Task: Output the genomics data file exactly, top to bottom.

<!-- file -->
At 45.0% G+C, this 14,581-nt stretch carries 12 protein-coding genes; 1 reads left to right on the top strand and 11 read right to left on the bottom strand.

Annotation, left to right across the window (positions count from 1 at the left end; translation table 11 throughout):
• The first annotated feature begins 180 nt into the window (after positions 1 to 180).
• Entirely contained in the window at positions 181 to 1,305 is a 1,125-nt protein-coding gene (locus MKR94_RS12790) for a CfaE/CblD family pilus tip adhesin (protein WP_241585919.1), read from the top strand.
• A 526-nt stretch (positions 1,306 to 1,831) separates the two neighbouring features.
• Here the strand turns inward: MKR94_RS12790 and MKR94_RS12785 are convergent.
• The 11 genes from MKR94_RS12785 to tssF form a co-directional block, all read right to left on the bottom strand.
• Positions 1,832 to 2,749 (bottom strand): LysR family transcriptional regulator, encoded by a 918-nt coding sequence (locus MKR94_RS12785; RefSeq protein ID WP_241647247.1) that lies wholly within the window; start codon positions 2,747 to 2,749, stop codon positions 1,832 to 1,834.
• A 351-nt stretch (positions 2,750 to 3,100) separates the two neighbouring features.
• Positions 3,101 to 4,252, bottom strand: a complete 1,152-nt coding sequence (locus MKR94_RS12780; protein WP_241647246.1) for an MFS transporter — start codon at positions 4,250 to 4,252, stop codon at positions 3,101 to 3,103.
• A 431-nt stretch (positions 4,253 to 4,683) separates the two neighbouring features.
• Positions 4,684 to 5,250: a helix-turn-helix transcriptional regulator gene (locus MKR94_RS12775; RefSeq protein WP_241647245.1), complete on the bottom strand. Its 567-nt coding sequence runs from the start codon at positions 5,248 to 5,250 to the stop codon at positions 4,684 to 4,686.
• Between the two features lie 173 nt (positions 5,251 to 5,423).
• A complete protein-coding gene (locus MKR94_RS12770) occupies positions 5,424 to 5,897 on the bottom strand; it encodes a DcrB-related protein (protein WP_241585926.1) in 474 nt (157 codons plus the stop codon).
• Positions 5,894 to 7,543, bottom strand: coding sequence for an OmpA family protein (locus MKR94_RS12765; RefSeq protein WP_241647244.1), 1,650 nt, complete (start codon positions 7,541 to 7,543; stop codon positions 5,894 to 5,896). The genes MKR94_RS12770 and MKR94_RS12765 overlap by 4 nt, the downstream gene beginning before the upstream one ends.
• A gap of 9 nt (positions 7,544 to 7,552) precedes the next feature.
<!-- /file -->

At 45.0% G+C, this 14,581-nt stretch carries 12 protein-coding genes; 1 reads left to right on the top strand and 11 read right to left on the bottom strand.

Annotation, left to right across the window (positions count from 1 at the left end; translation table 11 throughout):
• The first annotated feature begins 180 nt into the window (after positions 1 to 180).
• Entirely contained in the window at positions 181 to 1,305 is a 1,125-nt protein-coding gene (locus MKR94_RS12790) for a CfaE/CblD family pilus tip adhesin (protein WP_241585919.1), read from the top strand.
• A 526-nt stretch (positions 1,306 to 1,831) separates the two neighbouring features.
• Here the strand turns inward: MKR94_RS12790 and MKR94_RS12785 are convergent.
• The 11 genes from MKR94_RS12785 to tssF form a co-directional block, all read right to left on the bottom strand.
• Positions 1,832 to 2,749 (bottom strand): LysR family transcriptional regulator, encoded by a 918-nt coding sequence (locus MKR94_RS12785; RefSeq protein ID WP_241647247.1) that lies wholly within the window; start codon positions 2,747 to 2,749, stop codon positions 1,832 to 1,834.
• A 351-nt stretch (positions 2,750 to 3,100) separates the two neighbouring features.
• Positions 3,101 to 4,252, bottom strand: a complete 1,152-nt coding sequence (locus MKR94_RS12780; protein WP_241647246.1) for an MFS transporter — start codon at positions 4,250 to 4,252, stop codon at positions 3,101 to 3,103.
• A 431-nt stretch (positions 4,253 to 4,683) separates the two neighbouring features.
• Positions 4,684 to 5,250: a helix-turn-helix transcriptional regulator gene (locus MKR94_RS12775; RefSeq protein WP_241647245.1), complete on the bottom strand. Its 567-nt coding sequence runs from the start codon at positions 5,248 to 5,250 to the stop codon at positions 4,684 to 4,686.
• Between the two features lie 173 nt (positions 5,251 to 5,423).
• A complete protein-coding gene (locus MKR94_RS12770) occupies positions 5,424 to 5,897 on the bottom strand; it encodes a DcrB-related protein (protein WP_241585926.1) in 474 nt (157 codons plus the stop codon).
• Positions 5,894 to 7,543, bottom strand: coding sequence for an OmpA family protein (locus MKR94_RS12765; RefSeq protein WP_241647244.1), 1,650 nt, complete (start codon positions 7,541 to 7,543; stop codon positions 5,894 to 5,896). The genes MKR94_RS12770 and MKR94_RS12765 overlap by 4 nt, the downstream gene beginning before the upstream one ends.
• A gap of 9 nt (positions 7,544 to 7,552) precedes the next feature.